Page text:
The end-goal for a lean manufacturing strategy is to maximize your output while minimizing the time and effort that goes into building products from the ground up. Having an established set of design and production standards in place will give you the data and monitoring necessary to make decisions. Additionally, providing highly effective changes applicable to slimming down the efforts and requirements of moving a product into long-term production.
There are several focused areas where you can quickly align production to lean manufacturing principles, including:
✓ Improve sustainability by limiting the number of materials and resources required to complete production. This is accomplished by using the same types of materials and resources and serves to reduce material waste and improve quality.
✓ Automate quality control processes where possible.
✓ Continuously review the tasks performed and implement data-backed improvements when trending waste points are identified.
Maximizing the potential of lean manufacturing will require external inputs to get the proper balance of lean performance and quality just right.
#4 Use Data-Drive Performance Metrics to Stay on Track
Establishing a lean manufacturing strategy based on its guidelines and key principles will not be enough without having precision, data-driven metrics in place. Tracking metrics helps you to know exactly where you stand with your manufacturing processes, opening the door to further improvements. These give you the required tools to achieve a continuous cycle of process improvement initiatives and demonstrates to customers your overall commitment to rapid production with a high degree of quality.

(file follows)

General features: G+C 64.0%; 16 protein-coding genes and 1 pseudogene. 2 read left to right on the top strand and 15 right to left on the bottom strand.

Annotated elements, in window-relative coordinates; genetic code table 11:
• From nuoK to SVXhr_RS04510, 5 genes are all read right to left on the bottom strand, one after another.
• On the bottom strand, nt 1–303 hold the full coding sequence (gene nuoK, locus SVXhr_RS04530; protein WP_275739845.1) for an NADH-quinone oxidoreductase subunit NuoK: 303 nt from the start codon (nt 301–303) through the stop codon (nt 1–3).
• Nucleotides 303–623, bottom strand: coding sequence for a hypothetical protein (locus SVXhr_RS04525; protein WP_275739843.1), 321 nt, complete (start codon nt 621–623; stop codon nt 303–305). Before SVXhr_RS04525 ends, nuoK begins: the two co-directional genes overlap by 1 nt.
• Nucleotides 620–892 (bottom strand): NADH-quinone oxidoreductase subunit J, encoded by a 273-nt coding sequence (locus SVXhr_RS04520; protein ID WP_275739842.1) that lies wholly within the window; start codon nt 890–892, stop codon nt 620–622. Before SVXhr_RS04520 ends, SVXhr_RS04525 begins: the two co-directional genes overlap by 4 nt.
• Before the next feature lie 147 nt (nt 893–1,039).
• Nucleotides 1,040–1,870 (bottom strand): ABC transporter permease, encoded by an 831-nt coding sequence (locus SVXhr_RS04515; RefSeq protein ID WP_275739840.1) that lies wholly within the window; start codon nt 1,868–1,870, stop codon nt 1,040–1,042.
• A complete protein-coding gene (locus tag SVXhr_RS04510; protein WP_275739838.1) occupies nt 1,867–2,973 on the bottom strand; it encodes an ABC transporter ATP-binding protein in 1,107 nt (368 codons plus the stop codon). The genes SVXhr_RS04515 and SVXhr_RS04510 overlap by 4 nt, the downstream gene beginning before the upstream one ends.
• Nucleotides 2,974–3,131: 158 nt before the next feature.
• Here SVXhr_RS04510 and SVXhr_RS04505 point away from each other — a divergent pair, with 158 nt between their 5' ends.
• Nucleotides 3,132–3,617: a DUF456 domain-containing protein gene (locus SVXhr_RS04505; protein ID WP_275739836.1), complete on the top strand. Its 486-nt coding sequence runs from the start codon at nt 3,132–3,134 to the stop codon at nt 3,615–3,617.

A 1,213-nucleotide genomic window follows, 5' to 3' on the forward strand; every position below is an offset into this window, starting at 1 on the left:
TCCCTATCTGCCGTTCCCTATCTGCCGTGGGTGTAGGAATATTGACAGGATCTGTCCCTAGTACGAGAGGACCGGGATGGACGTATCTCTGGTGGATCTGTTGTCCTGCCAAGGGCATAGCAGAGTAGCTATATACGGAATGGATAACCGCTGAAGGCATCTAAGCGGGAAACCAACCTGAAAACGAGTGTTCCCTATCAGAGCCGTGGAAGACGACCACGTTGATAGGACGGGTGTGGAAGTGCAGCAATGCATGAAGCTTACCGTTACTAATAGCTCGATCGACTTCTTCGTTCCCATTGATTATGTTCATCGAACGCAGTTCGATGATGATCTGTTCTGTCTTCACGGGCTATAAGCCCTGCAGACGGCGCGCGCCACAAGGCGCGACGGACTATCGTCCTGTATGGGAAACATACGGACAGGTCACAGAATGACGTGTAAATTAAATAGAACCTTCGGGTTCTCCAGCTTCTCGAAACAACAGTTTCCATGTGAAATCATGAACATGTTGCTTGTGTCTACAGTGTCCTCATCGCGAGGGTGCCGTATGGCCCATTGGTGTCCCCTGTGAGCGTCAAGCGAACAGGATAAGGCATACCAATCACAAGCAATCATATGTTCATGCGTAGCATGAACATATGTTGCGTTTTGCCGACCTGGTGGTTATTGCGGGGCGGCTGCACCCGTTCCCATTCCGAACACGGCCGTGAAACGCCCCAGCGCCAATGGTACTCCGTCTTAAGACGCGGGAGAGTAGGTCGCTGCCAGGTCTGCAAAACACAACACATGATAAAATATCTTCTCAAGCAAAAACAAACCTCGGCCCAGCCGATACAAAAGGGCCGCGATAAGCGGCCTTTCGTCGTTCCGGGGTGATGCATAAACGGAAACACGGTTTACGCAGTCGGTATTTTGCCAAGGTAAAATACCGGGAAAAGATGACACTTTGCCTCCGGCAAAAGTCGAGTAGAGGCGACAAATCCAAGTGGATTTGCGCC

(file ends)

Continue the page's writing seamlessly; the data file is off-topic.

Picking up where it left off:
#5 Strive to Achieve a Cycle of Continuous Process Improvement
One of the most important fundamentals that can be established to support a lean manufacturing strategy is a culture that encourages process improvements. Striving to seek out new or better ways to accomplish tasks can vary from short-term fixes to long-term policies. Rearranging how tasks are completed, retiring old processes, or replacing them with new, all serve to infuse nimble and productive changes into your lean marketing strategy.
Get the Most Out of Lean Manufacturing Best Practices
Following a set of established lean manufacturing best practices can be simplified by building a strong foundation. Seeking to reduce waste through the establishment of production standards that change with expectations is a great start. Backing this up with concisely crafted metrics will drive accountability and visibility into all areas of production, helping you to stay lean during project execution and into long-term production.
Several immediate steps should be taken to better align your lean manufacturing processes to business and customer deliverables. In addition to these best practices are several situation-specific options that can best be addressed by adding a knowledgeable manufacturing consulting team to your operation.
PRL is a full-service product development company that specializes in all aspects of production, from design to product fabrication and prototyping. Our experts are here to guide you through the full product development process, including the ideation, design, creation, and management of your product idea.